Outcomes of Community‐dwelling Seniors Vary by Type of Emergency Department

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Abstract:



ACADEMIC EMERGENCY MEDICINE 2012; 19:304–312 © 2012 by the Society for Academic Emergency Medicine
Abstract

Objectives:  The specific objectives were: 1) to compare the characteristics and 6‐month outcomes of community‐dwelling seniors in Quebec, Canada, who visited three different emergency department (ED) types and 2) to explore whether the differences in outcomes by ED type were seen among subgroups of seniors.

Methods:  The three types of ED were most specialized, less community‐oriented (n = 12); moderately specialized, less community‐oriented (n = 28); and least specialized, more community‐oriented (n = 28). Administrative databases were used to create a cohort of 223,120 seniors who visited these 68 EDs during a 14‐month period. Using a multilevel approach, the following patient characteristics were compared across ED types: sociodemographic (age, sex, urban vs. rural residence, proximity to ED); medical diagnoses and comorbidity burden; and utilization of hospital and physician services during the 16 months before the index ED visit. Cox regression analysis was used to model the relationships between ED type and two 6‐month outcomes, adjusting for patient characteristics: 1) serious outcomes (death, acute or long term‐care admission) among all individuals who made an index visit and 2) outpatient ED visits (without hospital admission) among those discharged either from the ED or hospital. Interactions between ED type and patient age, sex, urban–rural residence, and comorbidity burden were explored.

Results:  Compared to patients treated at the least specialized EDs, those at the most specialized EDs were more often urban‐dwelling, resided outside the health service area of the ED, and had the highest disease burden and prior specialist utilization. Those treated at the moderately specialized EDs were intermediate between these two groups. During the 6 months after the ED visit, the rate of serious outcomes was higher and the rate of outpatient ED visits was lower for the most specialized compared to the least specialized EDs, even after adjustment for patient characteristics. The differences in these outcomes by ED type were attenuated among older patients and those with greater comorbidity.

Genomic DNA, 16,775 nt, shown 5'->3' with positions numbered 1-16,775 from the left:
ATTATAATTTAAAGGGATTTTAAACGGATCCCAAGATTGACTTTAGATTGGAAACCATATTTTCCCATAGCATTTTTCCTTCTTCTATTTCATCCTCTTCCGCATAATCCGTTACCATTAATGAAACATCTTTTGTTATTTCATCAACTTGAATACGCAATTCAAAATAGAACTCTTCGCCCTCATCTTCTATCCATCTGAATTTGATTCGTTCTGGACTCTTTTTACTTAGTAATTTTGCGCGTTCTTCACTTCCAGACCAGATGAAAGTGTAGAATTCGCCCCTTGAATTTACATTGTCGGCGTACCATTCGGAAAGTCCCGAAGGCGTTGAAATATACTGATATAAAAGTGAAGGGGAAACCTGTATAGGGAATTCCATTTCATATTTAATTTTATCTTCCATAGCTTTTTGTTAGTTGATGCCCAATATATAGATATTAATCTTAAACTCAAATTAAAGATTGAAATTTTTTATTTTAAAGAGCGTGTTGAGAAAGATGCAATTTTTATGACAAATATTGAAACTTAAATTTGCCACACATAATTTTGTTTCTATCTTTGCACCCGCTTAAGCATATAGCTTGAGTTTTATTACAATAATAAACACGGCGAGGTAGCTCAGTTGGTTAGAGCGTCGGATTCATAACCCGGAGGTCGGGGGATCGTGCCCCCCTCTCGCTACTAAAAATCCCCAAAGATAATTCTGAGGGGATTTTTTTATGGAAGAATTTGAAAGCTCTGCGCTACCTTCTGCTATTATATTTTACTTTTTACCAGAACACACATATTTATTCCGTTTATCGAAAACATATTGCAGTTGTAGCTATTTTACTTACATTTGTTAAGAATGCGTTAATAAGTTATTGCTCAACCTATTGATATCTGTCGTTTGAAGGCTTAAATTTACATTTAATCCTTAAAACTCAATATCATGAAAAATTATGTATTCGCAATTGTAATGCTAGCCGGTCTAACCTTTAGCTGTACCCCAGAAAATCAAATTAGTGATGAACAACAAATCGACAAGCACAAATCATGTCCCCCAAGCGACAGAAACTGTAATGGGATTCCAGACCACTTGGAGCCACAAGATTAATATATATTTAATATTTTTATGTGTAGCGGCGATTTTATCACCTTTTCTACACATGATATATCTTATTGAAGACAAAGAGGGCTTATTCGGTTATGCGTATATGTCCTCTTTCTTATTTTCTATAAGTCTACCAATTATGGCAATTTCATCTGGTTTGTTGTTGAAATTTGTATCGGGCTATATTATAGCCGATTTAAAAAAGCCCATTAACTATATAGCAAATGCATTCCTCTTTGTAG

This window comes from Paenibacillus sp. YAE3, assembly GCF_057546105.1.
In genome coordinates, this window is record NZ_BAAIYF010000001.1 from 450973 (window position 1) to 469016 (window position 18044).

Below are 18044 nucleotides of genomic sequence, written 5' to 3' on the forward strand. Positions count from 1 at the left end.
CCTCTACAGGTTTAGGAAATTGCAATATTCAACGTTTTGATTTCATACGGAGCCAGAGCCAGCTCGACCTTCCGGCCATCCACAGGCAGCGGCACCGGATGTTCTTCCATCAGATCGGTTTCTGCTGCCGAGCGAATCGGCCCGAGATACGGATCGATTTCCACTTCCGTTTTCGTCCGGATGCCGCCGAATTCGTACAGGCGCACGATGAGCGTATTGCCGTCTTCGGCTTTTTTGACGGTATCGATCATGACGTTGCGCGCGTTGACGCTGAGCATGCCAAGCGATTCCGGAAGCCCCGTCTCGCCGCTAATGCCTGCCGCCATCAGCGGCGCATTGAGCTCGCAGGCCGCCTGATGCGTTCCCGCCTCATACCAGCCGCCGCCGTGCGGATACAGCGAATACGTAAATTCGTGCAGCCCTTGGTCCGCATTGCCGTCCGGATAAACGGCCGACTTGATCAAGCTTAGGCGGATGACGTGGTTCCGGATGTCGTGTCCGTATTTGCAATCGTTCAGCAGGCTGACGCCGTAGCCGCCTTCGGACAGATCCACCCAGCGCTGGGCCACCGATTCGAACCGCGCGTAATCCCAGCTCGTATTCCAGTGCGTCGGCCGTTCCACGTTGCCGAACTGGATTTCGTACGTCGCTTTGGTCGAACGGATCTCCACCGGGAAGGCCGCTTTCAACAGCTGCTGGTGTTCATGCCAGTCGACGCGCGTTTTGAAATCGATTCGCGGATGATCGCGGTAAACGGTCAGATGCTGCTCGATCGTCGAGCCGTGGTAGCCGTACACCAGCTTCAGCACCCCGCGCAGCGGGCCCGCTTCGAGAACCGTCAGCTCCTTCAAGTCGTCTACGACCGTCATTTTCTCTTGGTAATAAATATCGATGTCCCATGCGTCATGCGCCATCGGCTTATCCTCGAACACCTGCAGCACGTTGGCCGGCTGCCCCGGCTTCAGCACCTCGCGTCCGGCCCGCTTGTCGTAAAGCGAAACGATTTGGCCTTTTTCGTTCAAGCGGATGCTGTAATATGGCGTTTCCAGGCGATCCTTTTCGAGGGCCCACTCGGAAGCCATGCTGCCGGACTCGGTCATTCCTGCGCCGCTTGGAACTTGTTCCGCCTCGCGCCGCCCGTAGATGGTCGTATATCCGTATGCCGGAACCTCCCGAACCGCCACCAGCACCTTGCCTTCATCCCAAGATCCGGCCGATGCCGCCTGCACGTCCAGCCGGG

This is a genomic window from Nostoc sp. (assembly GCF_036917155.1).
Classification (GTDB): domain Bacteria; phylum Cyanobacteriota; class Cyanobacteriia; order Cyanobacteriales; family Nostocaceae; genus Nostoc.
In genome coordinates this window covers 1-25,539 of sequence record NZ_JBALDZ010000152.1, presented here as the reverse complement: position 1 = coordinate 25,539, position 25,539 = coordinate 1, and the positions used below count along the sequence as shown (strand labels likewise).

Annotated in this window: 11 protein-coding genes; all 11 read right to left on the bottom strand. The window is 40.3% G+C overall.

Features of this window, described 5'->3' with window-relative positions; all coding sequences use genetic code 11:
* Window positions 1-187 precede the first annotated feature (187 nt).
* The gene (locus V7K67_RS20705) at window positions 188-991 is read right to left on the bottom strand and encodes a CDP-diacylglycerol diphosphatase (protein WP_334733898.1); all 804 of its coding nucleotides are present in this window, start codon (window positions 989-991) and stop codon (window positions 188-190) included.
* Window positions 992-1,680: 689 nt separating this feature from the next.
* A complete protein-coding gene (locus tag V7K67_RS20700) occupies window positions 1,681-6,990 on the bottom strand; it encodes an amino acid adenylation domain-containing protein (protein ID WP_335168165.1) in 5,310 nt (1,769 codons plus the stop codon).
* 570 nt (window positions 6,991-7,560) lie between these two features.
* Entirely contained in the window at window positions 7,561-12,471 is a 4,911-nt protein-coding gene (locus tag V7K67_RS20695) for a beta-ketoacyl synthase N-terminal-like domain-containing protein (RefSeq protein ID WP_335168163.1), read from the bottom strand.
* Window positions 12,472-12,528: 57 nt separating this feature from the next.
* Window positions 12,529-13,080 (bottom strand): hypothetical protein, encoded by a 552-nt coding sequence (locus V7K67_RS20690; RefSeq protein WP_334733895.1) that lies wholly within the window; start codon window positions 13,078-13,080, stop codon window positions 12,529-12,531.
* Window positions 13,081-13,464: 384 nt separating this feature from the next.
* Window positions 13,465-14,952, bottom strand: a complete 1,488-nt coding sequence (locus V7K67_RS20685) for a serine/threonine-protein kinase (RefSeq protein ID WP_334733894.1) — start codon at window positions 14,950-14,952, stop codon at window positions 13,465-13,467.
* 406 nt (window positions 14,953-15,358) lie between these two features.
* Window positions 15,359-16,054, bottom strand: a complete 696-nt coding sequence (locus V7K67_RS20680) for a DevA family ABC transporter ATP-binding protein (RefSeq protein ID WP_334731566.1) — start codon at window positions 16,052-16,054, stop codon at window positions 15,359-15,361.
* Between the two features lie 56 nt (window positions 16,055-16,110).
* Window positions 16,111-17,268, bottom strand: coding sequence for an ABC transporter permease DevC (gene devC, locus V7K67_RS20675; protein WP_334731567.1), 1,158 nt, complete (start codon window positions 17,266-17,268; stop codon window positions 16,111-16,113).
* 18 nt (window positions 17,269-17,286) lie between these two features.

Conclusions:  More vulnerable community‐dwelling seniors tend to be treated in more specialized EDs, which have worse linkages to community services. Improved linkages between more specialized EDs and the community (physicians, home care, and other services) and increased access to community services may improve outcomes in this population. Seniors treated at more specialized EDs were more likely to experience serious outcomes, but were less likely to make a return outpatient ED visit.

Document Type: Research Article

DOI: http://dx.doi.org/10.1111/j.1553-2712.2012.01295.x

Affiliations: 1: From the Department of Epidemiology, Biostatistics and Occupational Health (JM, AC), McGill University, and St Mary’s Research Centre (JM, AC, EB), Montreal, Quebec; the Centre de Recherche de l’Hôpital Charles LeMoyne (DR, DL), Longueuil, Quebec; the Université de Sherbrooke (DR), Sherbrooke, Quebec; McGill University (RBDS), Montreal, Quebec; Emergency Medicine Services, Montreal Institute of Cardiology (AV), Montreal, Quebec; and the Centre de recherche du CHUM et Institut National de Santé Publique du Québec (JFL), Montréal, Quebec, Canada. 2: From the Department of Epidemiology, Biostatistics and Occupational Health (JM, AC), McGill University, and St Mary’s Research Centre (JM, AC, EB), Montreal, Quebec; the Centre de Recherche de l’Hôpital Charles LeMoyne (DR, DL), Longueuil, Quebec; the Université de Sherbrooke (DR), Sherbrooke, Quebec; McGill University (RBDS), Montreal, Quebec; Emergency Medicine Services, Montreal Institute of Cardiology (AV), Montreal, Quebec; and the Centre de recherche du CHUM et Institut National de Santé Publique du Québec (JFL), Montréal, Quebec, Canada. 3: From the Department of Epidemiology, Biostatistics and Occupational Health (JM, AC), McGill University, and St Mary’s Research Centre (JM, AC, EB), Montreal, Quebec; the Centre de Recherche de l’Hôpital Charles LeMoyne (DR, DL), Longueuil, Quebec; the Université de Sherbrooke (DR), Sherbrooke, Quebec; McGill University (RBDS), Montreal, Quebec; Emergency Medicine Services, Montreal Institute of Cardiology (AV), Montreal, Quebec; and the Centre de recherche du CHUM et Institut National de Santé Publique du Québec (JFL), Montréal, Quebec, Canada.

Publication date: March 1, 2012

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